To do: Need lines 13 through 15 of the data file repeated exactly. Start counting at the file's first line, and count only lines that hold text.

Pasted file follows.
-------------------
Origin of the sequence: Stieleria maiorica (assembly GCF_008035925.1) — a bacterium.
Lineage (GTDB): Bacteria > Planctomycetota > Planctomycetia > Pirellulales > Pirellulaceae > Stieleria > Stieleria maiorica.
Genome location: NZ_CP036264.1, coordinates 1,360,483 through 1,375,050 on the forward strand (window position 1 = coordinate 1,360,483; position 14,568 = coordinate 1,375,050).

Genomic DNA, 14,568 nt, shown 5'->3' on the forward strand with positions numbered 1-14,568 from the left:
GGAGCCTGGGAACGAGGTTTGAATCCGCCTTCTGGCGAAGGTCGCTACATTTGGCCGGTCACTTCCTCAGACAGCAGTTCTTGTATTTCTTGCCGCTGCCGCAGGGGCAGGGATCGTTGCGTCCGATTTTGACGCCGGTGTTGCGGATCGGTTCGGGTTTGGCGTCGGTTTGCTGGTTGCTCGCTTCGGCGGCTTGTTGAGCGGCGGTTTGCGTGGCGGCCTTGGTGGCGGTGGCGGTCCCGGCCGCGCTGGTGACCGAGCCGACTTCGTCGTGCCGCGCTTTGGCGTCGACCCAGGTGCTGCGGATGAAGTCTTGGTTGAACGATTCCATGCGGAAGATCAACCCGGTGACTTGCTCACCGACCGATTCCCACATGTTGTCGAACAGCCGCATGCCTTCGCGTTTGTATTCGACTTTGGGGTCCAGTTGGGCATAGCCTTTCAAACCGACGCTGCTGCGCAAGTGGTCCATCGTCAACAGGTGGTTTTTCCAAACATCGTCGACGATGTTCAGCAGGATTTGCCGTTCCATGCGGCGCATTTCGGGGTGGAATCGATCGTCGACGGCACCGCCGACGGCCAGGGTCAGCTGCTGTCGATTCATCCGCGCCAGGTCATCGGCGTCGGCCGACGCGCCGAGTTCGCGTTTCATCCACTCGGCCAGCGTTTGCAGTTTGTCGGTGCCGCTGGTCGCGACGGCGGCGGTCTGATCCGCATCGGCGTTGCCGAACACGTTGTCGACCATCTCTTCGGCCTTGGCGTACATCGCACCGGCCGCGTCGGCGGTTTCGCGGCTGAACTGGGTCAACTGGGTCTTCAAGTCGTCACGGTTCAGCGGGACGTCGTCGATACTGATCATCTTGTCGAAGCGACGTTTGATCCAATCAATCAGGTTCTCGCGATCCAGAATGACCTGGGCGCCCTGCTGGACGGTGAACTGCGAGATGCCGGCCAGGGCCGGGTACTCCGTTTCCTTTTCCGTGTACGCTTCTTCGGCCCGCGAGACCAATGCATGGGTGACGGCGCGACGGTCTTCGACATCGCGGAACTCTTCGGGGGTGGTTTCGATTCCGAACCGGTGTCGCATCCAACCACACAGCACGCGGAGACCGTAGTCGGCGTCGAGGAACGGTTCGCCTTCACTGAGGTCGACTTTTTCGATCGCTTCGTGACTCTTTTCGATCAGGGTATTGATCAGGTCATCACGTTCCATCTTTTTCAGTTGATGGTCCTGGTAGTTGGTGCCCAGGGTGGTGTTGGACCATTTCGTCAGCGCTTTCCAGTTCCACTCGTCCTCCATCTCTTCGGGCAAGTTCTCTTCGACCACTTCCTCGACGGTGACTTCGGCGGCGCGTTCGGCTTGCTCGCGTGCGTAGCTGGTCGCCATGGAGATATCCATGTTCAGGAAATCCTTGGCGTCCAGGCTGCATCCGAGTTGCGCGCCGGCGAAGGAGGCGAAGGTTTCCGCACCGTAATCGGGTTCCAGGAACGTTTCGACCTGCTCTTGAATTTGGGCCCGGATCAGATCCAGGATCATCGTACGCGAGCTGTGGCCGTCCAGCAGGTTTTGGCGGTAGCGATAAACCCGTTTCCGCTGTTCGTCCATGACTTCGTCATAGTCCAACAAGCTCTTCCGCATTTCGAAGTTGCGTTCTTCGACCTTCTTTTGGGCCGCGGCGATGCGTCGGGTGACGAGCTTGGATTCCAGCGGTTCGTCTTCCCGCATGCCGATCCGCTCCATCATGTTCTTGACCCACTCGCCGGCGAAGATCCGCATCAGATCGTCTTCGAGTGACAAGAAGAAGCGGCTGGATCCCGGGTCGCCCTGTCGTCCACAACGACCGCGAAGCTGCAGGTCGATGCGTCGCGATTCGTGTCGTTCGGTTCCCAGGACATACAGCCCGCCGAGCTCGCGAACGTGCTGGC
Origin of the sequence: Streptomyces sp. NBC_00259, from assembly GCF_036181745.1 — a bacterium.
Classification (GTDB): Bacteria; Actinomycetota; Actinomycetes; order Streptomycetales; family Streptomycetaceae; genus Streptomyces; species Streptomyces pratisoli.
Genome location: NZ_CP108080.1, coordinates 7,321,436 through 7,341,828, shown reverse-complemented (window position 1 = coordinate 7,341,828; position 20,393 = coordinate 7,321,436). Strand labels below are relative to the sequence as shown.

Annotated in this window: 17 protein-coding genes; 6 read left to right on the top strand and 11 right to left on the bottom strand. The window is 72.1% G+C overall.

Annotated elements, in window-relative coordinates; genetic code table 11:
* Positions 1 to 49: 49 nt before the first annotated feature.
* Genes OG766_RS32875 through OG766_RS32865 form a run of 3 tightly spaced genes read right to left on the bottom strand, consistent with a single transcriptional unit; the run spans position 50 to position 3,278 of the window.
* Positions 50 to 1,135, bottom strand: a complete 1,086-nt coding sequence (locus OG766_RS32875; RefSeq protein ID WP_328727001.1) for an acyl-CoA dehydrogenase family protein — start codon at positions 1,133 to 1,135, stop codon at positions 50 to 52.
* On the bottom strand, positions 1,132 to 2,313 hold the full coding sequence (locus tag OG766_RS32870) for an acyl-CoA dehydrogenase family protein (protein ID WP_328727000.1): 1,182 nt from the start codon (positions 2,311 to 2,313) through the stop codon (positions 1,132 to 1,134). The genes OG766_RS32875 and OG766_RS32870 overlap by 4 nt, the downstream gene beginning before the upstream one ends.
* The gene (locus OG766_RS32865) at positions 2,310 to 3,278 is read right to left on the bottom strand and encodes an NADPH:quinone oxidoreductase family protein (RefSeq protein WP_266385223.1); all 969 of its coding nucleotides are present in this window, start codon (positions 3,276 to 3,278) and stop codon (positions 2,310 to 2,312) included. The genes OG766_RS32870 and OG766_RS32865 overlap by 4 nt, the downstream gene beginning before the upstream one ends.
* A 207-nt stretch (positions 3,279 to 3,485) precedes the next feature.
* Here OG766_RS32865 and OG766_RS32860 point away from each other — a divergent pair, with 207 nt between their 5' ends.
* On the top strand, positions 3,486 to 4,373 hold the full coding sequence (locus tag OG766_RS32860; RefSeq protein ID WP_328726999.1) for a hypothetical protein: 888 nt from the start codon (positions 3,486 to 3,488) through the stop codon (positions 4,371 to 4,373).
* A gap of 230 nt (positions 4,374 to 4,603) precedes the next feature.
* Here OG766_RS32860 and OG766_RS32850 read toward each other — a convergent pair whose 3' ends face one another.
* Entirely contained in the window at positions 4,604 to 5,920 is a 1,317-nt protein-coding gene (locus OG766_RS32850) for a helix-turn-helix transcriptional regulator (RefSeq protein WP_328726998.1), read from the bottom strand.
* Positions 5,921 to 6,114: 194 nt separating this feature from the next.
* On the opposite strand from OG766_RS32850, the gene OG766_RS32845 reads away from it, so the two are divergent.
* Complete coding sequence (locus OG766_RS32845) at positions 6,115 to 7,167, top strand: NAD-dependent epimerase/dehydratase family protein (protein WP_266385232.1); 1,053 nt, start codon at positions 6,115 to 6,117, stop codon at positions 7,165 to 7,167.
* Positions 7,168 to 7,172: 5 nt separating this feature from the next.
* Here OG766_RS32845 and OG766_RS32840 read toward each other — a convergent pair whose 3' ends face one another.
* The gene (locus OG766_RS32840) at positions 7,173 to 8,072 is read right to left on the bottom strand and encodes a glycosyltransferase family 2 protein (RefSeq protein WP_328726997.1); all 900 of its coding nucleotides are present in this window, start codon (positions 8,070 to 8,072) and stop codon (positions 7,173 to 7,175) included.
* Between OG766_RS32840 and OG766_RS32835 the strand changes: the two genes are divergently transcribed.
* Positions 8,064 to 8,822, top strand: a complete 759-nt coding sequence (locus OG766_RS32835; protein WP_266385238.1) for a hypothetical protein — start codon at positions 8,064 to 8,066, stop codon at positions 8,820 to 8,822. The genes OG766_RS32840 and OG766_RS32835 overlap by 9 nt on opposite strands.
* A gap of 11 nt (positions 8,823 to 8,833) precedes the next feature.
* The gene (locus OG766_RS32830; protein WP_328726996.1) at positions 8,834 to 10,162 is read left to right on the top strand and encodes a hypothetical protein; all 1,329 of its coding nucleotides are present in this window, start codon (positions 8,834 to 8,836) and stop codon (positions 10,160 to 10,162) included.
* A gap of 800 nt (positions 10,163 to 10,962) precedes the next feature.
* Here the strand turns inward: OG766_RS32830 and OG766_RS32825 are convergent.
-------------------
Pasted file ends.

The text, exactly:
* Positions 50 to 1,135, bottom strand: a complete 1,086-nt coding sequence (locus OG766_RS32875; RefSeq protein ID WP_328727001.1) for an acyl-CoA dehydrogenase family protein — start codon at positions 1,133 to 1,135, stop codon at positions 50 to 52.
* On the bottom strand, positions 1,132 to 2,313 hold the full coding sequence (locus tag OG766_RS32870) for an acyl-CoA dehydrogenase family protein (protein ID WP_328727000.1): 1,182 nt from the start codon (positions 2,311 to 2,313) through the stop codon (positions 1,132 to 1,134). The genes OG766_RS32875 and OG766_RS32870 overlap by 4 nt, the downstream gene beginning before the upstream one ends.
* The gene (locus OG766_RS32865) at positions 2,310 to 3,278 is read right to left on the bottom strand and encodes an NADPH:quinone oxidoreductase family protein (RefSeq protein WP_266385223.1); all 969 of its coding nucleotides are present in this window, start codon (positions 3,276 to 3,278) and stop codon (positions 2,310 to 2,312) included. The genes OG766_RS32870 and OG766_RS32865 overlap by 4 nt, the downstream gene beginning before the upstream one ends.